Definition of Rawhide
Like the name suggests, rawhide is simply the skin or hide of an animal that has had all the flesh (and in most instances, hair) removed and completely dried.
Making rawhide is a simple but sensitive process that involves five crucial steps:
- Skinning: The animal is first skinned, which can be done in several ways as long as the skin comes off in one piece without holes on it.
- Fleshing: The most intensive step. The meat residue and fat layer are removed from the flesh side of the skin. When the flesh side becomes a uniform white color, the process is complete.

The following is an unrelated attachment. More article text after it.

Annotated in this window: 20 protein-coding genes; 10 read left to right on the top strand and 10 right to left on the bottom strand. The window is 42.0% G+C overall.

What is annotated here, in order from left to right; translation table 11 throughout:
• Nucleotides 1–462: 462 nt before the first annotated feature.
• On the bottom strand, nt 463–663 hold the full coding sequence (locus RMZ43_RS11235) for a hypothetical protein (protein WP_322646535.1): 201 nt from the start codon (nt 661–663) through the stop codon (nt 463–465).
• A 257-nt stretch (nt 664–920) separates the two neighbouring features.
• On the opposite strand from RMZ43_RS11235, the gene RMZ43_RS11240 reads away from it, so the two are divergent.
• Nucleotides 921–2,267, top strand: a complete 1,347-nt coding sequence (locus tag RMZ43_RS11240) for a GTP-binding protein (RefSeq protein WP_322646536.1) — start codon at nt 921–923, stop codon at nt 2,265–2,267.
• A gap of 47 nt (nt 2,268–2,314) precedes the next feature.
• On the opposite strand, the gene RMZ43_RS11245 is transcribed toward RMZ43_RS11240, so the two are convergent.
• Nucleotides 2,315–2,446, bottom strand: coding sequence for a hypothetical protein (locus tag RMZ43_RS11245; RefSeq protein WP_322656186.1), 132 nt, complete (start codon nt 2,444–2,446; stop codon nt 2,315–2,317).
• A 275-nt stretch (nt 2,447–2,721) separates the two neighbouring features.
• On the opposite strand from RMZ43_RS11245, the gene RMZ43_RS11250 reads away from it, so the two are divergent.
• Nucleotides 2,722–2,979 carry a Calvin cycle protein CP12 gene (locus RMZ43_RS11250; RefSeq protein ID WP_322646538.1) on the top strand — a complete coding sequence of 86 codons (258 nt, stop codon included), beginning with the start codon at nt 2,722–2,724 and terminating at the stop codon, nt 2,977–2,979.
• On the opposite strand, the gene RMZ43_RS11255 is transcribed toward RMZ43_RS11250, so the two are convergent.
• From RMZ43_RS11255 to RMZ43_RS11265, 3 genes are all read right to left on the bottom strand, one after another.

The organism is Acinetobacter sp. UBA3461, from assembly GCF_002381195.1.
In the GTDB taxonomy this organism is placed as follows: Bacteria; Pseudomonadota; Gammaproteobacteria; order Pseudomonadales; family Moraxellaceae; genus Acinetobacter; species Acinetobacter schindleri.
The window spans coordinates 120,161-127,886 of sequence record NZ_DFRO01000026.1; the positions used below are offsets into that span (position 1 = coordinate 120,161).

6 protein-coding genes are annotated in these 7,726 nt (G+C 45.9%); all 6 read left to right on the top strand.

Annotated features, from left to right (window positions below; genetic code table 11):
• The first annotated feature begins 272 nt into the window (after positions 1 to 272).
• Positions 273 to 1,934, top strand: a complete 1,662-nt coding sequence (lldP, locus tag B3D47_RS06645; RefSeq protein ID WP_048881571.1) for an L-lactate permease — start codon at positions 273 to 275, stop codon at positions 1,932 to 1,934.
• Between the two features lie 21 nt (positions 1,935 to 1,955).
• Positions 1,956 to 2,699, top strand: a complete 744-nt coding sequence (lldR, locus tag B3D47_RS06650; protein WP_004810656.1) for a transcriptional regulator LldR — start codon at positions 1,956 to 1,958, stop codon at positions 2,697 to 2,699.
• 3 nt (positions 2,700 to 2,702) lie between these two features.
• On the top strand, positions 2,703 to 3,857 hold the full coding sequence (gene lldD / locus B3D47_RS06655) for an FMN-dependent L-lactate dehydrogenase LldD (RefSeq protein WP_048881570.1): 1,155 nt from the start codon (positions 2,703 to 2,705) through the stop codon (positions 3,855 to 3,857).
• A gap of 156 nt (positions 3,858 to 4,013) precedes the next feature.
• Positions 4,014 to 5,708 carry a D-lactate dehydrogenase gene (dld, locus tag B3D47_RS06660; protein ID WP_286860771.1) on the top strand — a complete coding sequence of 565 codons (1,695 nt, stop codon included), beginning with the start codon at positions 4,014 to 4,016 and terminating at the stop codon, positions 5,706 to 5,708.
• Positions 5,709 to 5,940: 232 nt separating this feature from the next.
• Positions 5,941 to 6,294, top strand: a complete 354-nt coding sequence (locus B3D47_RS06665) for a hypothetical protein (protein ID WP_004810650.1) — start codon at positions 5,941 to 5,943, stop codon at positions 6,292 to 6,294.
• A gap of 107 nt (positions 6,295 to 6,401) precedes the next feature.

- Dehairing: Involves soaking the hide in a creek for a few days until it's fully saturated, then scraping off all the hair from the hide. Manufacturers skip this step when producing hair-on hide leather.
- Drying: The hide is cut into half-inch slits parallel to the hide’s edges, creating a dashed line around the whole hide. It’s then placed on the ground to dry completely, hair side down.
- Storing: The final step involves storing the rawhide in a dry area, free from insect damage. Rawhide is more moisture-sensitive than leather and will quickly stretch or soften if left in water for longer periods.
Example of Rawhide in a Sentence
"That dog can easily tear apart your tennis balls and rawhides if left unattended."
Related Terms for Rawhide